Low-carb diets typically produce noticeable weight loss during the first few weeks, in part because limiting food choices generally leads to reduced calorie intake. Several popular diets -- including the Atkins and Zone diets -- are based on low-carbohydrate models. However, guidelines for low-carb diets vary, depending on the program you follow. Although you may lose more per week initially, 2 pounds is the maximum recommended rate of weight loss after the first few weeks.
Features of Low-Carb diets
Low-carb diets typically limit carbohydrate intake to 50 grams to 150 grams daily. Since each gram of carbohydrate provides 4 calories, that translates to 200 to 600 calories from carbohydrates a day. The remainder of calories, then, must come from sources of protein and fat, such as poultry, meat, fish and eggs. A report from the Harvard School of Public Health explains that low-carb guidelines vary by diet, but starchy carbs, such as grains and potatoes, are generally limited.
The amount of weight you lose per week on a low-carb diet primarily depends on how your calorie consumption compares to your calorie expenditure. As with any diet, it takes a deficit of 3,500 calories to lose 1 pound of body fat. Low-carb diets are diuretic, however, which accelerates weight loss at first because you lose water as well as fat. Other benefits to reducing your carb intake include an increased sense of satiety and reduced caloric intake. Harvard School of Public Health explains that because protein takes longer to digest, you generally feel full longer.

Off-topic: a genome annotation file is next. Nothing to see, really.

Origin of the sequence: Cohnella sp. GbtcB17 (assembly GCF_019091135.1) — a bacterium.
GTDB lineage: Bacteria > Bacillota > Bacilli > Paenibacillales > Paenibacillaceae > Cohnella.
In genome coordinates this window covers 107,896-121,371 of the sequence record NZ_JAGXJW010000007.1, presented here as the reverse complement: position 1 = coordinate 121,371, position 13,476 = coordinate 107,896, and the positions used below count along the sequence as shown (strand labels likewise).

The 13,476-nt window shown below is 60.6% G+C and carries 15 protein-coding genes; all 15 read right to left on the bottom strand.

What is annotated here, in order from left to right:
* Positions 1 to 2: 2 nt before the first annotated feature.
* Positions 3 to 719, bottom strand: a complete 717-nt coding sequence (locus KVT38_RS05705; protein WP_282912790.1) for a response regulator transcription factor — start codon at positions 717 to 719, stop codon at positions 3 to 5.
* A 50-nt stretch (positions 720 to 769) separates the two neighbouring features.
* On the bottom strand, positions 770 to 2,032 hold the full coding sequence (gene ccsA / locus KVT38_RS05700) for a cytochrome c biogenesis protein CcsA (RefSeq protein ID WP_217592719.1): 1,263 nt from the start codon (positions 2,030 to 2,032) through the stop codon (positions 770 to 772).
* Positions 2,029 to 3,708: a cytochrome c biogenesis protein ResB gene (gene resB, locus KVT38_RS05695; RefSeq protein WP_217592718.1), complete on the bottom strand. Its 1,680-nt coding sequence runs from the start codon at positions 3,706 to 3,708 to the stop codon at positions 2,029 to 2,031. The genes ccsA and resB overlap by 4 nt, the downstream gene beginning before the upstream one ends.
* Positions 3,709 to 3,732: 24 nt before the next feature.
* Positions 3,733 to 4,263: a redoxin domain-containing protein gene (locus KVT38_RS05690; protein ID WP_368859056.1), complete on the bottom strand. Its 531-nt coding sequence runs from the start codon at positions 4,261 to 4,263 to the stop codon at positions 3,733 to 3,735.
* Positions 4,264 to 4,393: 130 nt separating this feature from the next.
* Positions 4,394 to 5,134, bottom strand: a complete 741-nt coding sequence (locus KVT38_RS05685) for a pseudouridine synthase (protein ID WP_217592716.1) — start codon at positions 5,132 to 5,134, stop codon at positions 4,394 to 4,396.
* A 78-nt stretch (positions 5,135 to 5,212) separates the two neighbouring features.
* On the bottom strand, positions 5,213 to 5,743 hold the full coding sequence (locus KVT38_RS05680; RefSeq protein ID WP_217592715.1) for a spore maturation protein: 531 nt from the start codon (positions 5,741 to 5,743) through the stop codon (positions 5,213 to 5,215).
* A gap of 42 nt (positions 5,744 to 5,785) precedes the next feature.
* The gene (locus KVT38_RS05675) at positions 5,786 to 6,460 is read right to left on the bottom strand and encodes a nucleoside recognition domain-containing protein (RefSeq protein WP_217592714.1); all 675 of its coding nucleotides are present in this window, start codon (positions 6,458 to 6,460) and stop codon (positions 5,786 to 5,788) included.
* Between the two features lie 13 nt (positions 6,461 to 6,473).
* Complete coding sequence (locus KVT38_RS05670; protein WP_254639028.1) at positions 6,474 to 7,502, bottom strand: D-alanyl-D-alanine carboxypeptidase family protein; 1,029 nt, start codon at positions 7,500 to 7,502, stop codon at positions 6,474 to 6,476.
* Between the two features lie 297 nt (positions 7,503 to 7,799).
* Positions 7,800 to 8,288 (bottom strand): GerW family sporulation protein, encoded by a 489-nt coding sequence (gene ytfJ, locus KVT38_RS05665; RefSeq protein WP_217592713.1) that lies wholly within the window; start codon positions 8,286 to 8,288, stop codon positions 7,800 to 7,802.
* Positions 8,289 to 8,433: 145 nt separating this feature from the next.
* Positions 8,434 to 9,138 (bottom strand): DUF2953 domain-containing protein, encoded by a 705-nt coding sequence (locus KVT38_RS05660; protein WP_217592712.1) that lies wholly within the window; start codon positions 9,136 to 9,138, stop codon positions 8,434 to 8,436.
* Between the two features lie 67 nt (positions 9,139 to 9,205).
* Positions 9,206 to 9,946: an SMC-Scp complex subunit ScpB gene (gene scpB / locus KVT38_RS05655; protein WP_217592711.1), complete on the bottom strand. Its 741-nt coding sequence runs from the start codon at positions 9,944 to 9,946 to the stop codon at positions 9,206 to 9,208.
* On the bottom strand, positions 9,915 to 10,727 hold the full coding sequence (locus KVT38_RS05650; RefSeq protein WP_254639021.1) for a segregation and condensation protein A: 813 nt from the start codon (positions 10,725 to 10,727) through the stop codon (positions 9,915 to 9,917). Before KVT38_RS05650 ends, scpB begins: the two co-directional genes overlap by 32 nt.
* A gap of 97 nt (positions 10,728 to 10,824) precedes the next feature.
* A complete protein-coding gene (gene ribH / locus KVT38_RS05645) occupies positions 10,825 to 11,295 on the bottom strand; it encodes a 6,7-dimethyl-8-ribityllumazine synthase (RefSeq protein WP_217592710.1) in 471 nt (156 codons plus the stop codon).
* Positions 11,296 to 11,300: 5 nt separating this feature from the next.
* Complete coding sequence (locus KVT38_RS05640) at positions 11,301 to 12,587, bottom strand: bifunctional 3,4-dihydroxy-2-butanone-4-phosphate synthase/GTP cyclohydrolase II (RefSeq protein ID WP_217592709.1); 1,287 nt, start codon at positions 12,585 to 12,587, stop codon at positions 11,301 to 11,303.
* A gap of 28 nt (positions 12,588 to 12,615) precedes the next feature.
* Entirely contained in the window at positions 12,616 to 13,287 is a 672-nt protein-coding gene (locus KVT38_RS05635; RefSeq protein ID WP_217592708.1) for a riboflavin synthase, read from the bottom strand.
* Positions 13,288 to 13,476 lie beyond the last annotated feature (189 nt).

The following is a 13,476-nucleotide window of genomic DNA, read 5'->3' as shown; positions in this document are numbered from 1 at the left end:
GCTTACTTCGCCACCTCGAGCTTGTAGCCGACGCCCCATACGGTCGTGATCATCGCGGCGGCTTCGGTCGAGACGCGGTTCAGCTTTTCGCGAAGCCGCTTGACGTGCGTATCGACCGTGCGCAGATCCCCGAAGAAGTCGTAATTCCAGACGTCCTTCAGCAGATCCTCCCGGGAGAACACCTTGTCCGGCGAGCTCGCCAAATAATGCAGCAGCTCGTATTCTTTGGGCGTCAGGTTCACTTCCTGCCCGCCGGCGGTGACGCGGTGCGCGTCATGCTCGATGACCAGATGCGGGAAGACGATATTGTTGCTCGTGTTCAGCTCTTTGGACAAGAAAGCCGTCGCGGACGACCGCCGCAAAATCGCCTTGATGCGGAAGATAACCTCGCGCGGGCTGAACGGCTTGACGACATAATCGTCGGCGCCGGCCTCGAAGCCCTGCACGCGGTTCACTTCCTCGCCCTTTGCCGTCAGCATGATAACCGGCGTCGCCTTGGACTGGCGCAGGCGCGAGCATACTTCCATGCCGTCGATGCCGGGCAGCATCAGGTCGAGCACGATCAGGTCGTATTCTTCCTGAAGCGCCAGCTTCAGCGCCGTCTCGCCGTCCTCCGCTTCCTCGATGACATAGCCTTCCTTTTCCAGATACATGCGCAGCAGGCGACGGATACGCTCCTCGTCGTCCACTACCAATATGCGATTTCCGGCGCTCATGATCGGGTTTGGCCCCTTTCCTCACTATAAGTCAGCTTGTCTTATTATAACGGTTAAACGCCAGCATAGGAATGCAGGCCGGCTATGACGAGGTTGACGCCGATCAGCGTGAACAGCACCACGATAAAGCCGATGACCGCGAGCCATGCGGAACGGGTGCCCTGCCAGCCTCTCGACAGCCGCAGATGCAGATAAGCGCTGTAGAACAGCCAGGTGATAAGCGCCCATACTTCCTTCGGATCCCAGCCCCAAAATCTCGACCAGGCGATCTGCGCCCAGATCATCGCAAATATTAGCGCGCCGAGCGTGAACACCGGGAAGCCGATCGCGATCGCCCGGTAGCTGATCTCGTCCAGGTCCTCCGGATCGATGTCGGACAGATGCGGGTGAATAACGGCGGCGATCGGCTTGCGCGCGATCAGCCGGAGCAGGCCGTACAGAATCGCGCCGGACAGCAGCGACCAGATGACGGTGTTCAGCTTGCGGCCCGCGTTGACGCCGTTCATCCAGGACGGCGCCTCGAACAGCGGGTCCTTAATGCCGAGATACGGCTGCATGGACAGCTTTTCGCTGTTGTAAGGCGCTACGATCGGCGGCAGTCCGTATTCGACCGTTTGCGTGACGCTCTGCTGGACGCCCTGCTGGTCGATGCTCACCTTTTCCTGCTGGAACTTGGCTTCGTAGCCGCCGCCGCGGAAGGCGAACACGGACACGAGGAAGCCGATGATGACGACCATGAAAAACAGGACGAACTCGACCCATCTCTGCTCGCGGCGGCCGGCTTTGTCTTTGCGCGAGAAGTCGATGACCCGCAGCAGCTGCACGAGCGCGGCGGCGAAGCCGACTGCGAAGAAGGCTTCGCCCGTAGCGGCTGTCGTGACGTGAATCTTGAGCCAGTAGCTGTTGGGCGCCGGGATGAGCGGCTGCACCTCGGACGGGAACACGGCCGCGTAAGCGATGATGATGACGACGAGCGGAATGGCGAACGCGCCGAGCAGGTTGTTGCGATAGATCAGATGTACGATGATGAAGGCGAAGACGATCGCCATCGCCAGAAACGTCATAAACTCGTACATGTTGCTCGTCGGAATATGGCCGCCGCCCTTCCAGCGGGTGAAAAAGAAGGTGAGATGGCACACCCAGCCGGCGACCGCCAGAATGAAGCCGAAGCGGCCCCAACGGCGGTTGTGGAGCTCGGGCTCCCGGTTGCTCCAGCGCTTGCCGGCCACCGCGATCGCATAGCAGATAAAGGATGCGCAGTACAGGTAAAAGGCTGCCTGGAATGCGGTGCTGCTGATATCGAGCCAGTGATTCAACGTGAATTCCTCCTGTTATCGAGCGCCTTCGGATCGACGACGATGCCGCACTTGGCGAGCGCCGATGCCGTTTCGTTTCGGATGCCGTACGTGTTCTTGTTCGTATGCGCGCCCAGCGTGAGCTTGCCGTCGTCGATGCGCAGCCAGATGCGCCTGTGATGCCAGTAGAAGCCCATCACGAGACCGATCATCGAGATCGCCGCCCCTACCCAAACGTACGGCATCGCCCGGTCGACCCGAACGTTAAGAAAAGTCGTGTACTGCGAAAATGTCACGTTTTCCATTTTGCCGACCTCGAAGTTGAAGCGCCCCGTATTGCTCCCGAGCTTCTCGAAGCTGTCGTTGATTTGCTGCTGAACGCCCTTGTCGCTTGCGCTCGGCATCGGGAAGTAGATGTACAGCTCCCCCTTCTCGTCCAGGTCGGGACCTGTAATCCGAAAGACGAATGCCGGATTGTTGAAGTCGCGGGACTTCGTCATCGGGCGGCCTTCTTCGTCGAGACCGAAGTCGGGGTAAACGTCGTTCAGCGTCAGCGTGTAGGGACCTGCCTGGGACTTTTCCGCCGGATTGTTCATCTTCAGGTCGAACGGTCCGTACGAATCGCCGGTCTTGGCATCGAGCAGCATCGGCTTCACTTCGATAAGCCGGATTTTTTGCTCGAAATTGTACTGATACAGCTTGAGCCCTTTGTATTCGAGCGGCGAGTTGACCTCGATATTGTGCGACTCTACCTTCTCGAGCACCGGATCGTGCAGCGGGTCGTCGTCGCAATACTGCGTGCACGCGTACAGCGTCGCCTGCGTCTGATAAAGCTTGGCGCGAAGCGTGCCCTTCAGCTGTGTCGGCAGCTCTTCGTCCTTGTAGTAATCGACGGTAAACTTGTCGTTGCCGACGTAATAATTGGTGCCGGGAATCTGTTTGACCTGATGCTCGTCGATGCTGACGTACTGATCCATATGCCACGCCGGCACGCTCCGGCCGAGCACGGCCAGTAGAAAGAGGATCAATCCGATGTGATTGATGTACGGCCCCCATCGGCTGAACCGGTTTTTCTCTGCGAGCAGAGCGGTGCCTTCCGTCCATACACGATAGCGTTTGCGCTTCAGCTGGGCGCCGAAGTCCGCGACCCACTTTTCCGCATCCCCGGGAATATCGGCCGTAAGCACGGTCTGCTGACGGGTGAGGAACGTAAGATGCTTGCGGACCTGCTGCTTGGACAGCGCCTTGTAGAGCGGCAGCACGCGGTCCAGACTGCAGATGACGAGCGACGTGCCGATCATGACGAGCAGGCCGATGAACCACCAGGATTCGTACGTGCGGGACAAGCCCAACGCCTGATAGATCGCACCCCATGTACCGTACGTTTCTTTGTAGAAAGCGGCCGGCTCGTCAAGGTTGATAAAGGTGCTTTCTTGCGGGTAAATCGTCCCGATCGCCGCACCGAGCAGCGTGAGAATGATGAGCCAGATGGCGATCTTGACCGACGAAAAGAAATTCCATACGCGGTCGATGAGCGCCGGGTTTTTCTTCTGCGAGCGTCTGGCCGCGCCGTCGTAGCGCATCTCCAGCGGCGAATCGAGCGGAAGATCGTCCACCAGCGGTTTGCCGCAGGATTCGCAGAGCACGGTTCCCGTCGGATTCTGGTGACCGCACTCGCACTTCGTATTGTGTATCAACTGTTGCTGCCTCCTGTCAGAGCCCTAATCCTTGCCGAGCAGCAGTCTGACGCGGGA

Although low-carb diets are used effectively by some, this approach may not be healthy for everyone. If your have kidney or liver disease or diabetes, high levels of protein can be dangerous, explains MedlinePlus.com. Depending on your food choices, limiting carbs may result in higher intakes of cholesterol and saturated fats, which contributes to heart disease risk. Diets that limit carbs to less than 130 grams per day for an extended period may also lead to ketosis, characterized by dizziness, dehydration, fatigue and irritability.
Although low-carb diets may effectively produce weight loss, at least initially, the Harvard School of Public Health reports similar results for a variety of diets that limit calories and follow heart-health guidelines. Ask your doctor about healthy approaches to weight loss, based on your health and nutritional needs. If you do opt for a low-carb diet, include good sources of fiber, such as fruits and nonstarchy vegetables, to avoid gastrointestinal problems and constipation.
- Harvard School of Public Health: Low-Carbohydrate Diets
- Harvard School of Public Health: Protein: Moving Closer to Center Stage
- Weight-Control Information Network: Weight-Loss and Nutrition Myths
- Centers for Disease Control and Prevention: Losing Weight
- MedlinePlus.com: Diet -- Chronic Kidney Disease